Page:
Food Allergies during COVID-19
I hope everyone is doing well during our current situation: COVID-19, a GLOBAL pandemic, and that everyone is taking the proper precautions, like washing your hands, keeping six feet apart, and covering your mouth when you cough.
We should also do what we need to take care of our emotions and mental health, and be mindful of those of our family and friends. Most of us have not spent this much time inside, and that sudden change can take a toll.
Food Allergies and Their Impact During COVID
According to Food Allergy Research & Education (FARE), food allergies are a serious and potentially life-threatening medical condition affecting 32 million Americans. They happen when your immune system overreacts to a harmless food protein or allergen.
The top 8 allergens are eggs, dairy, peanut, fish, wheat, soy, tree nuts, and shellfish. Think of how many foods contain these allergens
or are cross-contaminated with them.
For people with food allergies or dietary restrictions, this time has been especially challenging. Grocery stores are not as dependable as they once were and run out of many items, especially those specialty items that people with allergies depend on. A limited diet is narrowed even further.
My Allergy Story
I have multiple food allergies, including all of the above (except shellfish) plus corn, tomatoes, lettuce, and black pepper.
I didn't even know I had food allergies until high school when my face began to break and out and I suffered from severe digestive issues. Noticing these symptoms, my mom took me to an allergist who performed a prick test on my back. After getting details about your food history and the reactions you've noticed. They draw a grid on your back and insert a small number of each of your allergens into a section of th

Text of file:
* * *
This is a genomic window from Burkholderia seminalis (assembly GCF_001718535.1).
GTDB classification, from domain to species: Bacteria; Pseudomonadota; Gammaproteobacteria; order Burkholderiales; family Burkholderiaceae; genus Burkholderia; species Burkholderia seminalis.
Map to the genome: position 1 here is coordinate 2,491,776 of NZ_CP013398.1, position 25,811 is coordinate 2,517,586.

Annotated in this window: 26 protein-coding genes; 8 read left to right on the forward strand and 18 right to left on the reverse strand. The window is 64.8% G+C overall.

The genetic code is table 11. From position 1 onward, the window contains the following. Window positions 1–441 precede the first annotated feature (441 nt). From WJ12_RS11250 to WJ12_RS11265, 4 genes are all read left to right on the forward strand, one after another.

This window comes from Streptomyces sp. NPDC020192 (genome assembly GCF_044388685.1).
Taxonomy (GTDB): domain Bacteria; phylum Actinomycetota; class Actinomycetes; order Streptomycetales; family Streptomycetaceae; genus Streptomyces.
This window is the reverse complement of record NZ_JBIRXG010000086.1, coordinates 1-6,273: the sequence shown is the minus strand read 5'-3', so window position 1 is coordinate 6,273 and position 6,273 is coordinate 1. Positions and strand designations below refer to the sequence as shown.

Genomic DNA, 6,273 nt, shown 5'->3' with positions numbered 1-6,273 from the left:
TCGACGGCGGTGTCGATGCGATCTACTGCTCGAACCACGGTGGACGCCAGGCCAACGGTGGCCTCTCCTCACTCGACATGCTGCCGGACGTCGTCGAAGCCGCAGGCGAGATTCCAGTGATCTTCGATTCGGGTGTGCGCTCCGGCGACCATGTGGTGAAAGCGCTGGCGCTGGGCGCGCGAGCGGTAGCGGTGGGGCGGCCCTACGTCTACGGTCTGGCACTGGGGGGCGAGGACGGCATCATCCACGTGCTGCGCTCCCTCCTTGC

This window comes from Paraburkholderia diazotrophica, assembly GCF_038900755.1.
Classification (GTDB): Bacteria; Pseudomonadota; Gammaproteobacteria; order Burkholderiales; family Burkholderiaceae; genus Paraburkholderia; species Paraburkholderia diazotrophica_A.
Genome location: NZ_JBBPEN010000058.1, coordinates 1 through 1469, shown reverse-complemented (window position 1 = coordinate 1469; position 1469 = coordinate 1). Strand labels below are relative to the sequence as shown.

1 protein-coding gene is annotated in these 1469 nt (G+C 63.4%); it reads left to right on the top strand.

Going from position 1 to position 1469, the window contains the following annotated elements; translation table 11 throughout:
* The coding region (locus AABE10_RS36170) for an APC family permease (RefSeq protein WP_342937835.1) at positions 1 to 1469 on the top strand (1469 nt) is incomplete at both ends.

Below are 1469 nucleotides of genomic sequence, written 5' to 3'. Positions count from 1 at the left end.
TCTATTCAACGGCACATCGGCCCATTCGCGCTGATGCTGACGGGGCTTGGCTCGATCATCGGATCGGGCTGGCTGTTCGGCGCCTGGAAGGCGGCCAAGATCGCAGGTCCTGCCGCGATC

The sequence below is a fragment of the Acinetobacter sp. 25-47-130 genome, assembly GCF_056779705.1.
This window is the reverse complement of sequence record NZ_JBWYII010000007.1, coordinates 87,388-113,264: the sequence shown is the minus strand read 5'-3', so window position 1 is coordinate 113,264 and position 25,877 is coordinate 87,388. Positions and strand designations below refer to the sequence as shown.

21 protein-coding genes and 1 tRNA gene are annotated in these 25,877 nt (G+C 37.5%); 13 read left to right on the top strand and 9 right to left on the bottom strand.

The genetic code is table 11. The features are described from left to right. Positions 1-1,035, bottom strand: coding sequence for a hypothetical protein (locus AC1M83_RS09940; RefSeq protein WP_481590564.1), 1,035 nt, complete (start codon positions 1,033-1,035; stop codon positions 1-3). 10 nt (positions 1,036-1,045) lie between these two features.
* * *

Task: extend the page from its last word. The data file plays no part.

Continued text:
e grid. Then after 30 minutes record the size of the reaction. According to my doctor, "It's not good to score 100 percent on all tests", meaning that I was allergic to everything he tested me for.
These food allergies made my college experience difficult. I struggled to find foods that I could eat on campus, and the staff was poorly trained on food allergies and cross-contamination. For example, they would use the same spoons for different food items, which, of course, would
lead to allergic reactions. Eventually, I gave up on the dining halls and was forced to cook my own meals. This worked for the one year that I had access to a kitchen, but when I didn't have that access, I did the best I could with a microwave and canned goods.
Experience has taught me much about my food allergies, and I'm more skilled at managing them. I've even found some restaurants where I can eat. Some allergy-friendly national chains are Qdoba, Chipotle, and Brazillian BBQs. On the list of Charleston favorites, I have to list Verde and EVO Pizzeria. Recommend these places to a food allergy friend!
In a food allergy world, we need more advocates. To learn more about food allergies and how to be more mindful of them, visit FARE's website at https://www.foodallergy.org/.